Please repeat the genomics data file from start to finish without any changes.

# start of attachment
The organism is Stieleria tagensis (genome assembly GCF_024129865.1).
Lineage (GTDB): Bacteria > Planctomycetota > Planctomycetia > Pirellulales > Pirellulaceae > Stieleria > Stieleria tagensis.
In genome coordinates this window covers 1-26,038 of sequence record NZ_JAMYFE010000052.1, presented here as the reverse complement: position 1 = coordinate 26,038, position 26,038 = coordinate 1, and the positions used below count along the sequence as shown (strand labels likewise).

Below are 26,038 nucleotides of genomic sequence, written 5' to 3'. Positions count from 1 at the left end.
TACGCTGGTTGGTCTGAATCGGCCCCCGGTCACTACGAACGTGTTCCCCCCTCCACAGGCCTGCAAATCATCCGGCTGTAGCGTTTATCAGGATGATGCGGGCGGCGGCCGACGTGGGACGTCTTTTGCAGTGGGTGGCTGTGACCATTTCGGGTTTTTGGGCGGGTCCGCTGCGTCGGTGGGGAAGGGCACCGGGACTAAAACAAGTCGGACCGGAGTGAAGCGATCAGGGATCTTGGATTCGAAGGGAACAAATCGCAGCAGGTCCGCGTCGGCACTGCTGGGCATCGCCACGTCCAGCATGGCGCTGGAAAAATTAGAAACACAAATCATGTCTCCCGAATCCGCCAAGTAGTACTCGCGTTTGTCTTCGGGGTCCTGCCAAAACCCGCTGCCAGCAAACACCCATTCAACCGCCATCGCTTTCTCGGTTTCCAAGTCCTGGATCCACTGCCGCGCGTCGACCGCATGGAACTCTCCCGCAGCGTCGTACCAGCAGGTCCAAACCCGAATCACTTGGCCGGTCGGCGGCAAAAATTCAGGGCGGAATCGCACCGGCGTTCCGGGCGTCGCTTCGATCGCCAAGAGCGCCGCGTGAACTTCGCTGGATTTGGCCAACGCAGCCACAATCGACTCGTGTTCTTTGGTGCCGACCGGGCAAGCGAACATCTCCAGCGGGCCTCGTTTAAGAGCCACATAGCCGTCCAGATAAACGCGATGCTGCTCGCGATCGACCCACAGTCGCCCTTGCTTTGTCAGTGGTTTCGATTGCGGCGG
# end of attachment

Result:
The organism is Stieleria tagensis (genome assembly GCF_024129865.1).
Lineage (GTDB): Bacteria > Planctomycetota > Planctomycetia > Pirellulales > Pirellulaceae > Stieleria > Stieleria tagensis.
In genome coordinates this window covers 1-26,038 of sequence record NZ_JAMYFE010000052.1, presented here as the reverse complement: position 1 = coordinate 26,038, position 26,038 = coordinate 1, and the positions used below count along the sequence as shown (strand labels likewise).

Below are 26,038 nucleotides of genomic sequence, written 5' to 3'. Positions count from 1 at the left end.
TACGCTGGTTGGTCTGAATCGGCCCCCGGTCACTACGAACGTGTTCCCCCCTCCACAGGCCTGCAAATCATCCGGCTGTAGCGTTTATCAGGATGATGCGGGCGGCGGCCGACGTGGGACGTCTTTTGCAGTGGGTGGCTGTGACCATTTCGGGTTTTTGGGCGGGTCCGCTGCGTCGGTGGGGAAGGGCACCGGGACTAAAACAAGTCGGACCGGAGTGAAGCGATCAGGGATCTTGGATTCGAAGGGAACAAATCGCAGCAGGTCCGCGTCGGCACTGCTGGGCATCGCCACGTCCAGCATGGCGCTGGAAAAATTAGAAACACAAATCATGTCTCCCGAATCCGCCAAGTAGTACTCGCGTTTGTCTTCGGGGTCCTGCCAAAACCCGCTGCCAGCAAACACCCATTCAACCGCCATCGCTTTCTCGGTTTCCAAGTCCTGGATCCACTGCCGCGCGTCGACCGCATGGAACTCTCCCGCAGCGTCGTACCAGCAGGTCCAAACCCGAATCACTTGGCCGGTCGGCGGCAAAAATTCAGGGCGGAATCGCACCGGCGTTCCGGGCGTCGCTTCGATCGCCAAGAGCGCCGCGTGAACTTCGCTGGATTTGGCCAACGCAGCCACAATCGACTCGTGTTCTTTGGTGCCGACCGGGCAAGCGAACATCTCCAGCGGGCCTCGTTTAAGAGCCACATAGCCGTCCAGATAAACGCGATGCTGCTCGCGATCGACCCACAGTCGCCCTTGCTTTGTCAGTGGTTTCGATTGCGGCGG